EAR Idioms: 20 Useful Phrases & Idioms with EARS

In this article, we will explore some of the most commonly used ear idioms in the English language. We will provide the meaning and context of these idioms to help you understand their usage better. Whether you are a native speaker or learning English as a second language, this article will help you expand your vocabulary and improve your communication skills.

List of Ear Idioms in English

  • All Ears
  • Bend someone’s ear
  • Cock an ear
  • Ear candy
  • Ear to the wall
  • Fall on deaf ears
  • Give Someone an Earful
  • Have an ear for music
  • Have ears burning
  • In one ear and out the other
  • I’m All Ears
  • Keep your ear to the ground
  • Lend an Ear
  • Music to my ears
  • Play It by Ear
  • That’s Music to My Ears
  • The Walls Have Ears
  • Turn a deaf ear
  • Up to one’s ears
  • Wet Behind the Ears

Useful Expressions and Idioms about Ears | Image

EAR Idioms! Learn commonly used Idioms with EARS in English with meaning, example sentences and picture. 

EAR Idioms with Meaning and Examples

All Ears

  • Meaning: Fully attentive and ready to listen.
  • Example: “Go ahead with your story; we’re all ears.”

Bend someone’s ear

  • Meaning: To talk to someone for a long time, often about something unimportant or bothersome.
  • Example: “I didn’t mean to bend your ear with my problems for so long.”

Cock an ear

  • Meaning: Listen carefully or attentively.
  • Example: “I cocked an ear to the whispers in the next room.”

Ear candy

  • Meaning: Music or sound that is very pleasant to listen to but not necessarily intellectually stimulating.
  • Example: “That song is total ear candy; I love the tune!”

Ear to the wall

  • Meaning: Eavesdropping or listening secretly to a conversation.
  • Example: “I had my ear to the wall and heard the entire plan.”

Fall on deaf ears

  • Meaning: When a suggestion or complaint is ignored.
  • Example: “My advice seemed to fall on deaf ears.”

Give Someone an Earful

  • Meaning: To scold or criticize them severely.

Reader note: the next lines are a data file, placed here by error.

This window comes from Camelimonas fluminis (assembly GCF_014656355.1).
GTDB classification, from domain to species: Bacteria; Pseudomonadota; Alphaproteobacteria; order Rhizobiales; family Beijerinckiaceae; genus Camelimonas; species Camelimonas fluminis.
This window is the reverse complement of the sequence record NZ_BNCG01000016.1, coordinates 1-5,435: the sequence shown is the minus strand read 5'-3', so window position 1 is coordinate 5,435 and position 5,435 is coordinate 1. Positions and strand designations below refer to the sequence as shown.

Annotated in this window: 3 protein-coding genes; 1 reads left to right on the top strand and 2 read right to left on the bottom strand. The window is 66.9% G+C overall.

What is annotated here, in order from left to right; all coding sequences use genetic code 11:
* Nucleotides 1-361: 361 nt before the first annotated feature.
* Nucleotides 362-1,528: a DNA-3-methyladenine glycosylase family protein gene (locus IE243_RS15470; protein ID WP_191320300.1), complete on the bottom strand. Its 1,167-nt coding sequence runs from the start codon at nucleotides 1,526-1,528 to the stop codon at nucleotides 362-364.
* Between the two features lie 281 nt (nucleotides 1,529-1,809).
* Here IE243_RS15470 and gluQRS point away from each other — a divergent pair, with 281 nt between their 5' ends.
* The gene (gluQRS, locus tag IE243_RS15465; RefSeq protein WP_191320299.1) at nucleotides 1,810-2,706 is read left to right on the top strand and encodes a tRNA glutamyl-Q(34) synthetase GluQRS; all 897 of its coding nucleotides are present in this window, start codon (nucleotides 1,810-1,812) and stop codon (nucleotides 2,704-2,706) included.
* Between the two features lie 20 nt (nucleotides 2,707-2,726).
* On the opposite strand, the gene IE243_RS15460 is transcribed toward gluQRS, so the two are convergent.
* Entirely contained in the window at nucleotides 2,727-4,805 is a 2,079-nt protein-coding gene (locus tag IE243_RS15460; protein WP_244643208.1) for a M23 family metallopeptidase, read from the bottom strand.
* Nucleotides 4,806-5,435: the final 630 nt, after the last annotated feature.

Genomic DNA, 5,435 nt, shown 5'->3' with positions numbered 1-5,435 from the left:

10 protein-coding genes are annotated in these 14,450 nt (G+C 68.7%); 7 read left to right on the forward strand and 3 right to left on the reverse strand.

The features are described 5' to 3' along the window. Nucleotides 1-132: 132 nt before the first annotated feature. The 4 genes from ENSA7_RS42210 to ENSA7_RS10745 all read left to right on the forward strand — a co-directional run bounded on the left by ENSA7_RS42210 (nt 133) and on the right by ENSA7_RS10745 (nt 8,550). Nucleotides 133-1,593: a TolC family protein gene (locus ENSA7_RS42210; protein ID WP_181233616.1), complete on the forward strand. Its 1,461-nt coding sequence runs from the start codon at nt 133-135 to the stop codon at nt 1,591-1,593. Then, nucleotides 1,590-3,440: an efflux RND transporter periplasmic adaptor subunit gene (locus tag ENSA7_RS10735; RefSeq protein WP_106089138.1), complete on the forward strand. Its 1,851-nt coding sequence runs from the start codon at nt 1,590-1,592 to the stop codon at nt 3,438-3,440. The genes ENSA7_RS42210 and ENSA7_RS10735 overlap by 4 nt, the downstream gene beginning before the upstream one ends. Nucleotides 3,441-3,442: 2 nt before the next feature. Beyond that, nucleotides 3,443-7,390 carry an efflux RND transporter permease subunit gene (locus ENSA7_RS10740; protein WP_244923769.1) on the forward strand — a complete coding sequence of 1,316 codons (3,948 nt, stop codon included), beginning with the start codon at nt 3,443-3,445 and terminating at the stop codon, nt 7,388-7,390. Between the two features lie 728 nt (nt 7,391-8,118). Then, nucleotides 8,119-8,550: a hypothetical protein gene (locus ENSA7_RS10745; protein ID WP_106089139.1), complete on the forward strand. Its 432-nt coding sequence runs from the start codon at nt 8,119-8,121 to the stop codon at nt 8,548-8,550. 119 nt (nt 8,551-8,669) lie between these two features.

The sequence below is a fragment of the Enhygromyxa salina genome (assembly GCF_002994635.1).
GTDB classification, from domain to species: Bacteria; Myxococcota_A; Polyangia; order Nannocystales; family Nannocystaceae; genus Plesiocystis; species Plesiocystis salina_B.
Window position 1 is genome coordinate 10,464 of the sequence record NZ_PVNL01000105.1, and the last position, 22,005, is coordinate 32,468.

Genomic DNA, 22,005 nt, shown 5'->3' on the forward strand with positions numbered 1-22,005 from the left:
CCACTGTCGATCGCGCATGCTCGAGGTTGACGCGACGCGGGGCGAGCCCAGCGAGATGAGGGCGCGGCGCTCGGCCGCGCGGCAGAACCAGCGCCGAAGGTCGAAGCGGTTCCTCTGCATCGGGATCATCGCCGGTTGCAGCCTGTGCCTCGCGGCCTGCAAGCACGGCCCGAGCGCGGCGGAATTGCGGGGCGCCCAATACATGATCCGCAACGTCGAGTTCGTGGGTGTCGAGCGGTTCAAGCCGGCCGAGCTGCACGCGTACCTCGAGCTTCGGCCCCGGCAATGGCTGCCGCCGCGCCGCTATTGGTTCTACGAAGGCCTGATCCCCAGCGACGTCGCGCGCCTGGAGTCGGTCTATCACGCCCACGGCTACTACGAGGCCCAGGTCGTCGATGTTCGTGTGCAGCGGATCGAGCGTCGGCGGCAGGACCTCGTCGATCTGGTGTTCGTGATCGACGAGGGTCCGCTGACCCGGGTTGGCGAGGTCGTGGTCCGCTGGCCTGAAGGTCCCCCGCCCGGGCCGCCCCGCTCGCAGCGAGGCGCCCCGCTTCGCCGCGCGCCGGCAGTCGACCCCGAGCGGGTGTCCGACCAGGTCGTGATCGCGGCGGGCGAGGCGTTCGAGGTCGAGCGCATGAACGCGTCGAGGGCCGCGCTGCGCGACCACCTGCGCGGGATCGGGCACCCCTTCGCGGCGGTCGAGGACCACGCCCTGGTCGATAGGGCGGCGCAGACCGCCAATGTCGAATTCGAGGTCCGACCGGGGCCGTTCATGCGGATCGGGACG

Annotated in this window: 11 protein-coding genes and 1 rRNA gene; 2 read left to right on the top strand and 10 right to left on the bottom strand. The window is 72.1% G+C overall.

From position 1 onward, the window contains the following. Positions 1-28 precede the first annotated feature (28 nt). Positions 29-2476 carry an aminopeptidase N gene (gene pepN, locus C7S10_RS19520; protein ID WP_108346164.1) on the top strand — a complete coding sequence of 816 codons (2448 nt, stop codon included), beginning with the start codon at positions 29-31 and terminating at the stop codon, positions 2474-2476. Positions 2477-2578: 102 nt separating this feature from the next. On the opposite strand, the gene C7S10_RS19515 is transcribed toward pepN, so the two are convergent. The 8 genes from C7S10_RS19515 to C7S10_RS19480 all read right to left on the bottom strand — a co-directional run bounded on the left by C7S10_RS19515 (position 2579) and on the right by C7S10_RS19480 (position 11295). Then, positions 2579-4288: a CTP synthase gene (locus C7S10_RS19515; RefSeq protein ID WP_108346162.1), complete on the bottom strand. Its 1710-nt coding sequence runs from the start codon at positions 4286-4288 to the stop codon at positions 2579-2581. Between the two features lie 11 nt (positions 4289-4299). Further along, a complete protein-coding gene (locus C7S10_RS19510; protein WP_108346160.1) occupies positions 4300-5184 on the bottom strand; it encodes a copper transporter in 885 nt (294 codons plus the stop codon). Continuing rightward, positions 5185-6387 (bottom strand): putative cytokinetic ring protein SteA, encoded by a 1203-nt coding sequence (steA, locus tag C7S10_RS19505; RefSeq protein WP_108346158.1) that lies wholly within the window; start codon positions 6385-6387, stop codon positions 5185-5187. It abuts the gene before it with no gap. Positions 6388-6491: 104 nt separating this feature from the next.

• Example: “He was late to the meeting, and she gave him an earful.”

Have an ear for music

  • Meaning: To have a natural ability to understand and distinguish the nuances of musical sounds.
  • Example: “She can play almost any piece by ear; she really has an ear for music.”

Have ears burning

  • Meaning: The sensation that others are talking about you.
  • Example: “Whenever they whispered, I had my ears burning, wondering if they were gossiping about me.”

In one ear and out the other

  • Meaning: Someone hears something but promptly forgets it or disregards it.
  • Example: “I tell him things all the time, but it goes in one ear and out the other.”

I’m All Ears

  • Meaning: Ready and eager to listen.
  • Example: “You have news about the job? I’m all ears.

Keep your ear to the ground

  • Meaning: Be well-informed or anticipate events by paying close attention.
  • Example: “We need to keep our ear to the ground regarding market trends.”

Lend an Ear

  • Meaning: To listen to someone, usually giving them comfort.
  • Example: “I’ll always lend an ear if you need to talk.”

Music to my ears

  • Meaning: Information that is pleasing to hear.
  • Example: “Your approval is music to my ears.”

Play It by Ear

  • Meaning: To do something without careful planning, respond to events as they unfold.
  • Example: “Let’s not make a fixed plan for Saturday; we’ll just play it by ear.

That’s Music to My Ears

  • Meaning: Used to express that one has heard something very pleasing or agreeable.
  • Example: “You got the promotion? That’s music to our ears!”

The Walls Have Ears

  • Meaning: Be careful about what you say as people may be eavesdropping.
  • Example: “Speak quietly; the walls have ears in this office.”

Turn a deaf ear

  • Meaning: To intentionally ignore someone or something.
  • Example: “Management often turns a deaf ear to employees’ concerns.”

Up to one’s ears

  • Meaning: To be very busy or deeply involved in something.
  • Example: “I can’t come out this weekend; I’m up to my ears in work.”

Wet Behind the Ears

  • Meaning: To be young and inexperienced.
  • Example: “He’s a bit wet behind the ears, but he’ll learn the ropes quickly.”

Interactive Exercises

Exercise 1: Choose the correct idiom to complete each sentence.

a) I’m willing to listen and ___________ to anything you have to say.

  1. All Ears
  2. Give Someone an Earful
  3. I’m All Ears
  4. Lend an Ear

b) I was ___________ when my boss found out I missed the deadline.

  1. All Ears
  2. Give Someone an Earful
  3. I’m All Ears
  4. Lend an Ear

c) ___________ if you need to talk about anything.

  1. All Ears
  2. Give Someone an Earful
  3. I’m All Ears
  4. Lend an Ear

d) I’m happy to ___________ if you need to vent or share your thoughts.

  1. All Ears
  2. Give Someone an Earful
  3. I’m All Ears
  4. Lend an Ear

Exercise 2: Choose the correct idiom to complete each sentence.

a) I’m ___________ about what to do next.

b) Hearing good news is always ___________.

c) Be careful what you say, ___________.

d) He’s still ___________ and needs more experience.


Exercise 1:

  • a. All Ears
  • b.Give Someone an Earful
  • c. I’m All Ears
  • d. Lend an Ear

Exercise 2:

  • Play It by Ear
  • That’s Music to My Ears
  • The Walls Have Ears
  • Wet Behind the Ear

Body Parts Idioms | Video

Body Parts Idioms

List of Body Idioms in English with meaning and examples.